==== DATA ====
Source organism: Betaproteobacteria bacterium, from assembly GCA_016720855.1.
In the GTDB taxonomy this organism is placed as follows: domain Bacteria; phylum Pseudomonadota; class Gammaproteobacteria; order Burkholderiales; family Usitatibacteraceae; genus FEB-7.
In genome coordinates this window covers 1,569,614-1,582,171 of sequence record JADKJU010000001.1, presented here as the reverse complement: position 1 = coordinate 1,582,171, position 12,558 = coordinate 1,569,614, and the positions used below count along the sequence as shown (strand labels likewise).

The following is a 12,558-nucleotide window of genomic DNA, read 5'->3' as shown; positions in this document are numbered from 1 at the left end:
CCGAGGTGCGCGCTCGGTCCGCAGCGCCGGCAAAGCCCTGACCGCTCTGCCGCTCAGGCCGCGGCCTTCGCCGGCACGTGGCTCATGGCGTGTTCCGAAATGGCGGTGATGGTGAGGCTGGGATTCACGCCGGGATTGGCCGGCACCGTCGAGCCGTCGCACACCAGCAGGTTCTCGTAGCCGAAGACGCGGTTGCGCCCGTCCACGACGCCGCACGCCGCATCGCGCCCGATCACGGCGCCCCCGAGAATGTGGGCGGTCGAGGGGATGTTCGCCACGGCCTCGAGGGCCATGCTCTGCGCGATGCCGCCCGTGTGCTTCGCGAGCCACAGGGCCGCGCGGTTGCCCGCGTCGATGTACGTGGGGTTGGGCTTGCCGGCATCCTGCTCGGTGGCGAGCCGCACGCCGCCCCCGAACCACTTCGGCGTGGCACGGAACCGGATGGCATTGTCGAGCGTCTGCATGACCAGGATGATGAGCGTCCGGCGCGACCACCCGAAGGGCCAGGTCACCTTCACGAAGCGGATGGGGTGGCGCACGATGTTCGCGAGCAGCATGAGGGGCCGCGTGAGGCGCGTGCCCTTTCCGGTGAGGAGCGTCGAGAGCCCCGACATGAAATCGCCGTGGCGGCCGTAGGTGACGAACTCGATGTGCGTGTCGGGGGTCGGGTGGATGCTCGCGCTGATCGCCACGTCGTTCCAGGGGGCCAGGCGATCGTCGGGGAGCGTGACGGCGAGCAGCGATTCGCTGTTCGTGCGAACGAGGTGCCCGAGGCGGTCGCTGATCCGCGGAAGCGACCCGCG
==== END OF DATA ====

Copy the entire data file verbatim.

Source organism: Betaproteobacteria bacterium, from assembly GCA_016720855.1.
In the GTDB taxonomy this organism is placed as follows: domain Bacteria; phylum Pseudomonadota; class Gammaproteobacteria; order Burkholderiales; family Usitatibacteraceae; genus FEB-7.
In genome coordinates this window covers 1,569,614-1,582,171 of sequence record JADKJU010000001.1, presented here as the reverse complement: position 1 = coordinate 1,582,171, position 12,558 = coordinate 1,569,614, and the positions used below count along the sequence as shown (strand labels likewise).

The following is a 12,558-nucleotide window of genomic DNA, read 5'->3' as shown; positions in this document are numbered from 1 at the left end:
CCGAGGTGCGCGCTCGGTCCGCAGCGCCGGCAAAGCCCTGACCGCTCTGCCGCTCAGGCCGCGGCCTTCGCCGGCACGTGGCTCATGGCGTGTTCCGAAATGGCGGTGATGGTGAGGCTGGGATTCACGCCGGGATTGGCCGGCACCGTCGAGCCGTCGCACACCAGCAGGTTCTCGTAGCCGAAGACGCGGTTGCGCCCGTCCACGACGCCGCACGCCGCATCGCGCCCGATCACGGCGCCCCCGAGAATGTGGGCGGTCGAGGGGATGTTCGCCACGGCCTCGAGGGCCATGCTCTGCGCGATGCCGCCCGTGTGCTTCGCGAGCCACAGGGCCGCGCGGTTGCCCGCGTCGATGTACGTGGGGTTGGGCTTGCCGGCATCCTGCTCGGTGGCGAGCCGCACGCCGCCCCCGAACCACTTCGGCGTGGCACGGAACCGGATGGCATTGTCGAGCGTCTGCATGACCAGGATGATGAGCGTCCGGCGCGACCACCCGAAGGGCCAGGTCACCTTCACGAAGCGGATGGGGTGGCGCACGATGTTCGCGAGCAGCATGAGGGGCCGCGTGAGGCGCGTGCCCTTTCCGGTGAGGAGCGTCGAGAGCCCCGACATGAAATCGCCGTGGCGGCCGTAGGTGACGAACTCGATGTGCGTGTCGGGGGTCGGGTGGATGCTCGCGCTGATCGCCACGTCGTTCCAGGGGGCCAGGCGATCGTCGGGGAGCGTGACGGCGAGCAGCGATTCGCTGTTCGTGCGAACGAGGTGCCCGAGGCGGTCGCTGATCCGCGGAAGCGACCCGCG